The large square courtyard is filled with wonderful detail, decorative masonry and tiles accompanied with detailed, painted artwork.

Internally, although the floor plan is again square it is broken by a series of domes surrounding the central great dome, each one now covered by amazing frescoes, these are not of the original decoration. This amazing roof structure supported by four magnificant, huge columns. The whole of the internal space is fed with natural light via wonderful, decorative windows, the detail of each being amazing.

This Mosque today is still a working one, and one needs to be respective of such, a large area is cordoned off for the use of pray, the impressive "mihrab" providing the indication of Mecca is of primary importance.

As you exit the Mosque you are greeted by the impressive view of Hagia Sophia across the public park area.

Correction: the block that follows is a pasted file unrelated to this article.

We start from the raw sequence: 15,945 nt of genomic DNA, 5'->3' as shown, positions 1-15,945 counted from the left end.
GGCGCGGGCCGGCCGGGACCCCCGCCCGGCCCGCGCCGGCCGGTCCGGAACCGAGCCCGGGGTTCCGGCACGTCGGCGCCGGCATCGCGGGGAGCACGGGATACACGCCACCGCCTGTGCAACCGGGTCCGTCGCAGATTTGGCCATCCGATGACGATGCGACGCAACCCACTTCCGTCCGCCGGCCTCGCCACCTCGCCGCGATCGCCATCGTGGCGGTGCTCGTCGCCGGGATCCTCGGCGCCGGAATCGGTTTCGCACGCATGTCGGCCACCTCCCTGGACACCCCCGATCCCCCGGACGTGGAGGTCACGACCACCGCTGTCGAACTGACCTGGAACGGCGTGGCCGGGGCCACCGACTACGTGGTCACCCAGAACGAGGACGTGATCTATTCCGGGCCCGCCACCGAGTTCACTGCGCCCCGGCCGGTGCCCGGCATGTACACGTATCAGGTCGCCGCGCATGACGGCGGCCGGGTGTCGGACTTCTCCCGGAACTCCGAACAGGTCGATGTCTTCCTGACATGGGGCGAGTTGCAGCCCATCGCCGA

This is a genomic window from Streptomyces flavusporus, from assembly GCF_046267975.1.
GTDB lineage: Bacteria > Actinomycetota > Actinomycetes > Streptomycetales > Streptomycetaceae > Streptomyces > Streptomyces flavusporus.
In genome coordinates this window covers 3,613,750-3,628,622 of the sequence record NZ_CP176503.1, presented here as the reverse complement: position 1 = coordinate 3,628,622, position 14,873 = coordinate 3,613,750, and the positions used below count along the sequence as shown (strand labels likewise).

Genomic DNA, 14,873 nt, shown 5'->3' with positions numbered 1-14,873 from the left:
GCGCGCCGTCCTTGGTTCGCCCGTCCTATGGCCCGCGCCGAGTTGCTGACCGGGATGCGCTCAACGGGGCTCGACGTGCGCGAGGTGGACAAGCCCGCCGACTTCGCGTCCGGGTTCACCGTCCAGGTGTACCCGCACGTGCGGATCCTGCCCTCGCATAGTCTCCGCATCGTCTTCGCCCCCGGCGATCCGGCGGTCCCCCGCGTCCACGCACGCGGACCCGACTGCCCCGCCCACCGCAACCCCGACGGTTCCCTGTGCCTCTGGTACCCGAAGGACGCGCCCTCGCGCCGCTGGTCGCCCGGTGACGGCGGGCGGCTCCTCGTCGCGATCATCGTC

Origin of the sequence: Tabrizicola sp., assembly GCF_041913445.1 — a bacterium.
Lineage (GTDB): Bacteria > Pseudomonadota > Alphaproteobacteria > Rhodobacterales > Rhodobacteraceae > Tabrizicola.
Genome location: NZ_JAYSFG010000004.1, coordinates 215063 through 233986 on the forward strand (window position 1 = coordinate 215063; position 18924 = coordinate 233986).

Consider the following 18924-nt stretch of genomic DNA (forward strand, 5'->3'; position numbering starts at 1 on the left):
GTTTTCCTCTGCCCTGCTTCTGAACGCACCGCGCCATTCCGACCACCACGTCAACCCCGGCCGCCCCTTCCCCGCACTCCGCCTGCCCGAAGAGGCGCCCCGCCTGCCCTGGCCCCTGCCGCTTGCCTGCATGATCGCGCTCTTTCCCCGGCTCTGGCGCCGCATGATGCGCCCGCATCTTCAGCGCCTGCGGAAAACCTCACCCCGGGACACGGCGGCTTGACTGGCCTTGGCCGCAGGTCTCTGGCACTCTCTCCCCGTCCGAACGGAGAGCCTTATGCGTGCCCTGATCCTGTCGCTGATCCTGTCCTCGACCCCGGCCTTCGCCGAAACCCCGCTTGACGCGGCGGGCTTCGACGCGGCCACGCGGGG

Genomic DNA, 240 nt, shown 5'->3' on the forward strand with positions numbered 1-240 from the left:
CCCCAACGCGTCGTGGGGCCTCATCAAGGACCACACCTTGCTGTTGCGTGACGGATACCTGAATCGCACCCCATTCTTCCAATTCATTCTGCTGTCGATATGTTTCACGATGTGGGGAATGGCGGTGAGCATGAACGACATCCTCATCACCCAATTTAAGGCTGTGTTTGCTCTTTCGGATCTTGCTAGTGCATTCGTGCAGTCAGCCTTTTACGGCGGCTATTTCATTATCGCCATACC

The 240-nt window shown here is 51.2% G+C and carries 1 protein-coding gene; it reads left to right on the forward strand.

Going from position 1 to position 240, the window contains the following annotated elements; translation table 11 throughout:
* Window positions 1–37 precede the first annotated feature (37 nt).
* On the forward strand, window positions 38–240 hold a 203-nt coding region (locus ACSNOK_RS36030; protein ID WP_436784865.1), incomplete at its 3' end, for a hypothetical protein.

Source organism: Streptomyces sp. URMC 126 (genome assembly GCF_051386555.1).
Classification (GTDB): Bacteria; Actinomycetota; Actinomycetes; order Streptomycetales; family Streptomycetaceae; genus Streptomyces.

From the Mosque we turn to the north west, through the more modern, cosmopolitan area of this sector, making our way towards the Grand Bazaar. It's modern tram system easy and friendly to use, many restaurants with their alleyway table sections fully laid out for some one?

We turn off the main street making our way to one of the 22 bazaar entrances.

The Grand Bazaar (or Kapaliçarsi, meaning covered bazaar in Turkish) is acclaimed to be one of the oldest shopping centres in the world. It was originally constructed in 1461 under the reign of Sultan Mehmet the Conqueror. Today it is acclaimed to cover 45,000 sq meters, more than 3,500 shops over 64 streets. It is a city to itself with banks, restaurants, post office and it's own police force - a total workforce of approximately 22,000 workers at peak times! The bazaars activity during our visit is relatively low, most shops not even open, certainly not poring their stock out into the walk way as is the norm, there is just not the people around. We joke and laugh with the proprietors as they approach us, "it does not matter how cheap their prices are, if you do not want or need it!" we repetitively explain to them. We leave without a single purchase!